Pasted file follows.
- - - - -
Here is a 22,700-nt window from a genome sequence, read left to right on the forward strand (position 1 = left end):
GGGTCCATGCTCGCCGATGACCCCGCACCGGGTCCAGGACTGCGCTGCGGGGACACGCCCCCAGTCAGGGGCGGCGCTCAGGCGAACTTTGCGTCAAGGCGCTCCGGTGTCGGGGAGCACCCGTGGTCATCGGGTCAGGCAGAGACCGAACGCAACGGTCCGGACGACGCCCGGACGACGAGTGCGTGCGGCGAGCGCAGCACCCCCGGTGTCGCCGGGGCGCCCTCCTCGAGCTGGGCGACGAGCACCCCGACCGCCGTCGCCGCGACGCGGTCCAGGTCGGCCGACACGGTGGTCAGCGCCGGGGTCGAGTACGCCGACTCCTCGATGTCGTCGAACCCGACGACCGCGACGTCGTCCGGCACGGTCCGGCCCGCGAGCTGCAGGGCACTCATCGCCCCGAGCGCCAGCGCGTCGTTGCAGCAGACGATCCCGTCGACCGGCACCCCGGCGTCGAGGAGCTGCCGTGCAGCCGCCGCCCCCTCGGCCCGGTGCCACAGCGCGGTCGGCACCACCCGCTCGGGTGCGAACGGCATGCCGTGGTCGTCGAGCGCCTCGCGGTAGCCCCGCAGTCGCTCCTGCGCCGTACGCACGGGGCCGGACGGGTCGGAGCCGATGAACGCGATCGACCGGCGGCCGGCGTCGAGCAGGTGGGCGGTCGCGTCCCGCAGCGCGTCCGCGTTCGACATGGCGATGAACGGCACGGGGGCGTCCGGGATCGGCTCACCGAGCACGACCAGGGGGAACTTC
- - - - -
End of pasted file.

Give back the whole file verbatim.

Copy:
Here is a 22,700-nt window from a genome sequence, read left to right on the forward strand (position 1 = left end):
GGGTCCATGCTCGCCGATGACCCCGCACCGGGTCCAGGACTGCGCTGCGGGGACACGCCCCCAGTCAGGGGCGGCGCTCAGGCGAACTTTGCGTCAAGGCGCTCCGGTGTCGGGGAGCACCCGTGGTCATCGGGTCAGGCAGAGACCGAACGCAACGGTCCGGACGACGCCCGGACGACGAGTGCGTGCGGCGAGCGCAGCACCCCCGGTGTCGCCGGGGCGCCCTCCTCGAGCTGGGCGACGAGCACCCCGACCGCCGTCGCCGCGACGCGGTCCAGGTCGGCCGACACGGTGGTCAGCGCCGGGGTCGAGTACGCCGACTCCTCGATGTCGTCGAACCCGACGACCGCGACGTCGTCCGGCACGGTCCGGCCCGCGAGCTGCAGGGCACTCATCGCCCCGAGCGCCAGCGCGTCGTTGCAGCAGACGATCCCGTCGACCGGCACCCCGGCGTCGAGGAGCTGCCGTGCAGCCGCCGCCCCCTCGGCCCGGTGCCACAGCGCGGTCGGCACCACCCGCTCGGGTGCGAACGGCATGCCGTGGTCGTCGAGCGCCTCGCGGTAGCCCCGCAGTCGCTCCTGCGCCGTACGCACGGGGCCGGACGGGTCGGAGCCGATGAACGCGATCGACCGGCGGCCGGCGTCGAGCAGGTGGGCGGTCGCGTCCCGCAGCGCGTCCGCGTTCGACATGGCGATGAACGGCACGGGGGCGTCCGGGATCGGCTCACCGAGCACGACCAGGGGGAACTTC